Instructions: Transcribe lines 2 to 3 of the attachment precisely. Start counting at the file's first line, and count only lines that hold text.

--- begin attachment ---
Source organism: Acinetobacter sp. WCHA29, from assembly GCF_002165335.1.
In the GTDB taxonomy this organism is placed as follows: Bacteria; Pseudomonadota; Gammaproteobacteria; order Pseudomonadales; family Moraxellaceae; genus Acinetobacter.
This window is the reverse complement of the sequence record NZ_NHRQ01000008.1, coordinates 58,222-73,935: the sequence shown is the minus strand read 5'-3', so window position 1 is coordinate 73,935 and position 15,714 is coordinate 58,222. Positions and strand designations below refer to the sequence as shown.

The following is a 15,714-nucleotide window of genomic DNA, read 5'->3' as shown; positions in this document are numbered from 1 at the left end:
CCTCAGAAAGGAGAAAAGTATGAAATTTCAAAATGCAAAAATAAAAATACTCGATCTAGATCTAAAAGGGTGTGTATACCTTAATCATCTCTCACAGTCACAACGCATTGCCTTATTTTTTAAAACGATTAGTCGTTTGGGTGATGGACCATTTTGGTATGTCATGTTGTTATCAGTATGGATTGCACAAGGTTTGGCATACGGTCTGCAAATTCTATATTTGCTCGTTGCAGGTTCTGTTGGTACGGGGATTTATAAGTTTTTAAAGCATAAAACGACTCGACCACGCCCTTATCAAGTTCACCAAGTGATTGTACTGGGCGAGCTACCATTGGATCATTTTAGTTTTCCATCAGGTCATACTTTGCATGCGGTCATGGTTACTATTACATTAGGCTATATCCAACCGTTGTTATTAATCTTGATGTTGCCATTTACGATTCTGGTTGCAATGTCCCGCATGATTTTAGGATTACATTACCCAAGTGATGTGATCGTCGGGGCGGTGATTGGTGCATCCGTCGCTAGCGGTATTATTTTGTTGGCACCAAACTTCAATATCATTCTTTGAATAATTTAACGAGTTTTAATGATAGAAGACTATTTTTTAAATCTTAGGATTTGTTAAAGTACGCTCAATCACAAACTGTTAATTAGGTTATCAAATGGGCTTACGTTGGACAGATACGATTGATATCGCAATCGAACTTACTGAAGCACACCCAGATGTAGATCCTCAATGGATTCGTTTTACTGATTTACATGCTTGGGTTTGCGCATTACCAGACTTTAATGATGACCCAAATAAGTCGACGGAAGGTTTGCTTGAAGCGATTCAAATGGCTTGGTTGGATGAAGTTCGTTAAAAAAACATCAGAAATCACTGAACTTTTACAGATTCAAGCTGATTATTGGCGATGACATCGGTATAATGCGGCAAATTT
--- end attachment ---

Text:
In the GTDB taxonomy this organism is placed as follows: Bacteria; Pseudomonadota; Gammaproteobacteria; order Pseudomonadales; family Moraxellaceae; genus Acinetobacter.
This window is the reverse complement of the sequence record NZ_NHRQ01000008.1, coordinates 58,222-73,935: the sequence shown is the minus strand read 5'-3', so window position 1 is coordinate 73,935 and position 15,714 is coordinate 58,222. Positions and strand designations below refer to the sequence as shown.